With the Guard assuming an ever-broader role, observing certain principles of engagement are important to ensuring its success. While these will likely need to evolve as the role itself does, Guard functions and responsibilities presently underway in different states would seem to make principles such as these important sooner rather than later:
Ensure governor-activated State Active Duty activities observe required limitations. As Brigadier General John Tuohy, Assistant Adjutant General of the Washington Air National Guard, describes, their cybersecurity assessment for a public utility company came at the direction of the governor and request of the utility. This allowed the engagement to occur in State Active Duty, utilizing state equipment, “hence no conflict of fiscal law or purpose violations.”
Establish Parameters to Title 10 Active-Duty Engagement. Ensure that activities carried out as part of training under Title 10 authorities of the U.S. Code legitimately serve the defined missions assigned to said Guard unit. In other words, federal dollars require performing training related to a federal mission.
Define roles and responsibilities clearly so that the Guard does not assume work that should be the responsibility of utilities or other grid operators. Protecting grid assets from cyberattack is a new and, in all likelihood, quite expensive mission for which it is not at all clear who will be responsible financially.
Observe appropriate protocols for handling information that protect privacy and proprietary knowledge. Comprehensive nondisclosure agreements and terms safeguard grid operators, including when Guard personnel deployed for this work hold day jobs in related industries, possibly for competitors. While consumer privacy activists have not yet voiced concern, information regarding business and household customers’ use of the grid can be particularly sensitive when shared improperly.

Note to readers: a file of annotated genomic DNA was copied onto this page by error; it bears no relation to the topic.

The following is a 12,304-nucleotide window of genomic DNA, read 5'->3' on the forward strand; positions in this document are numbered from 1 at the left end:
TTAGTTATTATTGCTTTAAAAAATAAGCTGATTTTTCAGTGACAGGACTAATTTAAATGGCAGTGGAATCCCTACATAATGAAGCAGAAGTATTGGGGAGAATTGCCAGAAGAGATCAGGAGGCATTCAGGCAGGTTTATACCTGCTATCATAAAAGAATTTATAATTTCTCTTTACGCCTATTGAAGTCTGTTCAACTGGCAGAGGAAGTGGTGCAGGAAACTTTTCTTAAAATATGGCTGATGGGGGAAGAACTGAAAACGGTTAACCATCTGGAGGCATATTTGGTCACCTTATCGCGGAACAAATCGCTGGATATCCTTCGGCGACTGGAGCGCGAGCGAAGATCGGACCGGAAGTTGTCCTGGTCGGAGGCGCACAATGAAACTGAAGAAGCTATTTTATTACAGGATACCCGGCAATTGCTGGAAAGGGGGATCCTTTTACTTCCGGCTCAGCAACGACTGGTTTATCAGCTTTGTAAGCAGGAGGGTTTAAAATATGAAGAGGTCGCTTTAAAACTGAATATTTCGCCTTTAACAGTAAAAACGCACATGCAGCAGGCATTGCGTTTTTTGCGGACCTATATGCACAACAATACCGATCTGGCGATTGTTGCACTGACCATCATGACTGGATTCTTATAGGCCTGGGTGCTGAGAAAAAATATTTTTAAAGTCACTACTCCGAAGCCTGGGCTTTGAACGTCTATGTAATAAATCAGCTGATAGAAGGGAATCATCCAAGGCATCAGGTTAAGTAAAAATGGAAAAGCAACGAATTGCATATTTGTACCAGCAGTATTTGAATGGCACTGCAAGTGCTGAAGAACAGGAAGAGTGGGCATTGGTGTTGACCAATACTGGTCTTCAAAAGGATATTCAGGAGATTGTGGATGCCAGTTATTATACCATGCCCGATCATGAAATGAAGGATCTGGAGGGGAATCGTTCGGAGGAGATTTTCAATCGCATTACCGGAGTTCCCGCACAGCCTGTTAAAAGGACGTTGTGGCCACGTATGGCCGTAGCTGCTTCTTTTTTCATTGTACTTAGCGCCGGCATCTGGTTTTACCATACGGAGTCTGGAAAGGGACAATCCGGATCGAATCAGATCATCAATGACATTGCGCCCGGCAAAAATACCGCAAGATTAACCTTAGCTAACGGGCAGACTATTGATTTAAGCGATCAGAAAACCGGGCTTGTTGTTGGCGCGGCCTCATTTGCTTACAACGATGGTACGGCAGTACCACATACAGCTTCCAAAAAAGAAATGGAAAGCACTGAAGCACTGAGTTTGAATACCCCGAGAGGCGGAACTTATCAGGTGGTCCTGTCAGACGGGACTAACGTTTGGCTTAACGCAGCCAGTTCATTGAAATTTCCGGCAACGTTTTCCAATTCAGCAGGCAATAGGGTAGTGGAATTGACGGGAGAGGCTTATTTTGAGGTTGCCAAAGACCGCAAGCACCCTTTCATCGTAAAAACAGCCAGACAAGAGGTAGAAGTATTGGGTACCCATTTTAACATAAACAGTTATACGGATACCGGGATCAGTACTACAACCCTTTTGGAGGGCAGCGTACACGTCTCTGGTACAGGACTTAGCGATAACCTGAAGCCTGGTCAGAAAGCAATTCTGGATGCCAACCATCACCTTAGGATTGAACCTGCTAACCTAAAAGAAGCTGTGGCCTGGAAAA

Promote Public-Private Partnerships. The strength of the Guard is that it is embedded in American culture and communities. The Guard is uniquely positioned to leverage relationships with local governments, private companies and other institutions in the area of cybersecurity. A prime example of this might be to enhance military veterans’ job placement by offering companies individuals with enhanced cyber training if they agree to also take a position with the Guard.
Define the Cyber Role in Statute. The Guard’s full-time duty in their state is presently defined in law for homeland defense activity under Title 32 of the U.S. Code. Including definitions for cybersecurity missions for critical infrastructure, most particularly the power grid, under Title 32, could prove useful or even necessary, particularly if federal funding to support this work is to be appropriated.
The United States is entering a new era in homeland security, one in which direct attacks by other nation states remain rare but so-called gray area activities by our enemies, including cyberattacks, become commonplace. Inevitably, the National Guard will be drawn into the cyberdefense of critical infrastructure whether from a hostile nation, terrorist group or so-called lone wolf. Defining a common set of principles that will guide the National Guard in each state and territory in developing its capabilities and executing its missions is an important step towards making this country safer from cyberattacks.
Don Soifer is Executive Vice President of the Lexington Institute, a nonpartisan think tank headquartered in Arlington, VA that he helped found in 1998.
Dr. Dan Goure is a Vice President of the Lexington Institute. He is involved in a wide range of issues as part of the institute’s national security program.
Image: Virginia National Guard